I think the accepted answer misses the mark. There's a couple ways to do this.
The first, and probably most common, is to use a bass drop sample, or create a bass drop sound with a synthesizer. Here is one I just made. It's just a sine wave with a volume envelope (swell in, decay out) and pitch envelope (start low, gradually go even lower).
https://vocaroo.com/18kZGmPhiN9V (Volume warning if you have a good subwoofer)
And with music, it sounds like this
Commonly, this drop will cause the master limiter to be pushed really hard, giving a crunchy distortion effect on top.
Based on listening, I am confident that this is how the linked track achieved that effect. But for the sake of completeness, there is another way to do it...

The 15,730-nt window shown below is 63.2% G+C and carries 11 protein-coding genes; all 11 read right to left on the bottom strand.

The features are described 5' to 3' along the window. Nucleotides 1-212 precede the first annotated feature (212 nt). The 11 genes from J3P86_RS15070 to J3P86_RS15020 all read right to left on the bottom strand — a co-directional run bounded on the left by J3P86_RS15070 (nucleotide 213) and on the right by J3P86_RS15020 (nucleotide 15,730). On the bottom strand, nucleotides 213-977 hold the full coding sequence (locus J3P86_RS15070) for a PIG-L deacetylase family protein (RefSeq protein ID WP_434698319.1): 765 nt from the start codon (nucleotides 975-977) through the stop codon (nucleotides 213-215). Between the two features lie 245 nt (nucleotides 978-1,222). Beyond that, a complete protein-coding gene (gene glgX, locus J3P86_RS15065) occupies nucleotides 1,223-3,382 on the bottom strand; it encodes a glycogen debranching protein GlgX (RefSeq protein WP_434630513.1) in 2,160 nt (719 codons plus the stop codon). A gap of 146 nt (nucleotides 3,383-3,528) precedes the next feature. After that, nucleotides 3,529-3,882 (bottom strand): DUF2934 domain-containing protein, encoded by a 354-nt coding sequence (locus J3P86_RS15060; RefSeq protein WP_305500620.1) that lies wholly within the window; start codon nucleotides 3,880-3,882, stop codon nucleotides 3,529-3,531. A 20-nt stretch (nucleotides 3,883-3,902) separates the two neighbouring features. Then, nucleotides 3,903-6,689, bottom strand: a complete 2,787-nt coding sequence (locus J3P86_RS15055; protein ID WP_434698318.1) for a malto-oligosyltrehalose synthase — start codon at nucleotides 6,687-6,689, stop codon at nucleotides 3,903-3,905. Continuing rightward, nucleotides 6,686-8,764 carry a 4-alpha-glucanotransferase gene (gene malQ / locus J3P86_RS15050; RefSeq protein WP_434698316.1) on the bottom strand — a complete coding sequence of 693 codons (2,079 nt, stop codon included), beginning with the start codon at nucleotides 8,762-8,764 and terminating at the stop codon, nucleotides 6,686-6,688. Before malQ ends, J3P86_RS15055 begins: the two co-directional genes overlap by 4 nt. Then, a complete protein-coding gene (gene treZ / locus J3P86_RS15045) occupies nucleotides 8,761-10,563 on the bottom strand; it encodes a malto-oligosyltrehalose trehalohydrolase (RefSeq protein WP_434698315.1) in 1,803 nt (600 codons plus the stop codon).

You can also get a similar effect with a resonant bell filter. Boost sharply in the low bass and slowly lower the frequency of the filter. I don't use this method, because it heavily depends on the content that's already in the recording. But it can be done with a filter.
And with the limiter smashed:
It is NOT done with a low pass filter, as suggested by the current accepted answer. On the master, that would sound like this
If you did it just on a kick or bass track, you'd still be losing all the treble from that one track.
I suppose you could make a duplicate of a kick or bass track and do it, but then the low end of that track (below the filter cutoff) would suddenly be twice as loud until the filter closes... and you're creating excessive work setting this all up.